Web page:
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April 24, 2015

Truckers in Brazil Resume Strike over lack of Minimum Freight Rate

After failing to reach an agreement with the federal government concerning the establishment of a minimum freight rate, truck drivers in Brazil resumed their strike/blockade of Brazilian highways as of midnight, Wednesday, April 22. By Thursday morning highways were being blocked in the states of Mato Grosso, Parana, Rio Grande do Sul, Sao Paulo, and Santa Catarina and additional highways were impacted as the day progressed. At some locations all traffic was being blocked while in other locations only trucks were being blocked while passenger cars, busses, medical vehicles, trucks carrying live animals, and official vehicles were allowed through.

In the failed negotiations, the Chief Secretary of the Brazilian president, Miguel Rossetto, and the Brazilian Minister of Transportation, Antonio Carlos Rodrigues, informed representatives of the trucker organizations that establishing a minimum freight rate in Brazil would be unconstitutional and also unworkable. Instead of establishing a minimum freight rate by law, the government recommended minimum freight rates that the truckers could reference when negotiating contracts to haul freight.

Since the government had said that lowering the price of diesel fuel would not be possible, the truckers had been hoping that the establishment of a minimum freight rate would compensate for the recently increased price of diesel fuel. The truckers demanded a 30% increase in freight rates that they claimed was needed to just cover their operating expenses.

The truckers argued that the current freight rate is 25% below their cost of production and that the government sets minimum rates for a lot of things including taxies and the price of agricultural commodities, but not for the transportation industry. The trucker organizations found the government's alternative of just a recommended freight rates completely unacceptable and decided to resume their strike activities.

Local and state officials have indicated that they will be more aggressive in keeping the highways open during the current protest than they were during the previous strike/blockade in February. The strike in February ended after about two weeks when the government made some concessions on trucker demands and agreed to enter into negotiations concerning the minimum freight rates. Local and state officials also convinced local judges to start issuing hefty fines for organizations or individual truckers who continued blocking highways after being ordered to remove their trucks from the roadway.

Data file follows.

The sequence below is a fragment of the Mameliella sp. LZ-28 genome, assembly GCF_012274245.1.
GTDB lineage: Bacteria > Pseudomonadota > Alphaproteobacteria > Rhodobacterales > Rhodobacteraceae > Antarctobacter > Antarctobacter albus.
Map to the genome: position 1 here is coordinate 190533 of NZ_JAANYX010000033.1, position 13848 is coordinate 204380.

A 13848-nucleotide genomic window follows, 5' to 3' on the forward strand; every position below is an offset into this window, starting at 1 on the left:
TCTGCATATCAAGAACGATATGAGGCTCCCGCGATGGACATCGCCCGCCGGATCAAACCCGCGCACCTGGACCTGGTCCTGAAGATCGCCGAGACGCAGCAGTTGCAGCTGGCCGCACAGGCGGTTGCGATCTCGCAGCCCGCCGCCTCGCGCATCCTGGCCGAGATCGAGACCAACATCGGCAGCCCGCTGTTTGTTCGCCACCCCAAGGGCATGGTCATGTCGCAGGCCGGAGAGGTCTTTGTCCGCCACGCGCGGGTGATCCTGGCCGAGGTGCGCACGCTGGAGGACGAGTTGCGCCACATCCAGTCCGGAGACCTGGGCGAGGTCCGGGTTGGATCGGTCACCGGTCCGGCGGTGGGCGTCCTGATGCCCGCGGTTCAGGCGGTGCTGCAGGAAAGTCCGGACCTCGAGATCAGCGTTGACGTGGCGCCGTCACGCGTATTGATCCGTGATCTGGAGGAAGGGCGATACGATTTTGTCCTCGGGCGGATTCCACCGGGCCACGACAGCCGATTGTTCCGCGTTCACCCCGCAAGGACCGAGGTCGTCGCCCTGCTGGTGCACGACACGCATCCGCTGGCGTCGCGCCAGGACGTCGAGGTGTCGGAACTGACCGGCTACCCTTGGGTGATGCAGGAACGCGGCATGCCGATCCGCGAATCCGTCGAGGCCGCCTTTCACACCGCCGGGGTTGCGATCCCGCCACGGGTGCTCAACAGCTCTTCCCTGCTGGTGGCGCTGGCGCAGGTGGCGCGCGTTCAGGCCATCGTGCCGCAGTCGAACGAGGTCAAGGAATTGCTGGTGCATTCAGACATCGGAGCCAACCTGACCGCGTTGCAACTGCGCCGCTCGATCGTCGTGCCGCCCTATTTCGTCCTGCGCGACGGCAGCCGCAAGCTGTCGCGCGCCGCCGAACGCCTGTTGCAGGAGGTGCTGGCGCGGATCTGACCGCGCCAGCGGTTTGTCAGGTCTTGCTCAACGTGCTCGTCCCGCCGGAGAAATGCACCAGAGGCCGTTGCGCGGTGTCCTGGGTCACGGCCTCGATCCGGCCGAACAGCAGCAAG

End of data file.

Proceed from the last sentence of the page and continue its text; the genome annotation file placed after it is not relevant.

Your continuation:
Agricultural organizations such as the Mato Grosso Soybean and Corn Producers Association (Aprosoja) are against the establishment of a minimum freight rate as well as the current protest by truckers. They feel a minimum freight rate established by law would be unconstitutional and counter to the free flow of goods and freight based on supply and demand. They contend that increasing the freight rates would result in lower prices for producers, increased inflation, and a loss of competiveness for Brazilian exports.

Aprosoja contends that a better approach to help the truckers would be to: reduce the various taxes levied on diesel and biodiesel fuel, delay for 12 months the payments on loans taken out by truck owners from the National Development Bank for the purchase of the vehicle, reducing tolls that truckers must pay, improving the condition of the nation's highways, and the creation of a freight-market where transportation companies could lay off their risks of fluctuating freight rates.

The immediate impact of these protests could be on the commercialization of soybeans. The grain buyers need to know the freight costs before they can give a price quote to farmers for their grain. Without knowing the cost of freight or if any trucks would be available to haul the grain, they may hold off on the purchase of grain. If the strike persist for more than just a few days, grain elevators may not be able to move enough soybeans needed to free up space for the impending safrinha corn harvest.

During the first strike in February many gas stations in the interior of Brazil ran out of fuel due to a lack of deliveries. As a result, long lines started to form at gas stations early Thursday morning as motorists attempted to fill their tanks before the station's fuel supply was exhausted.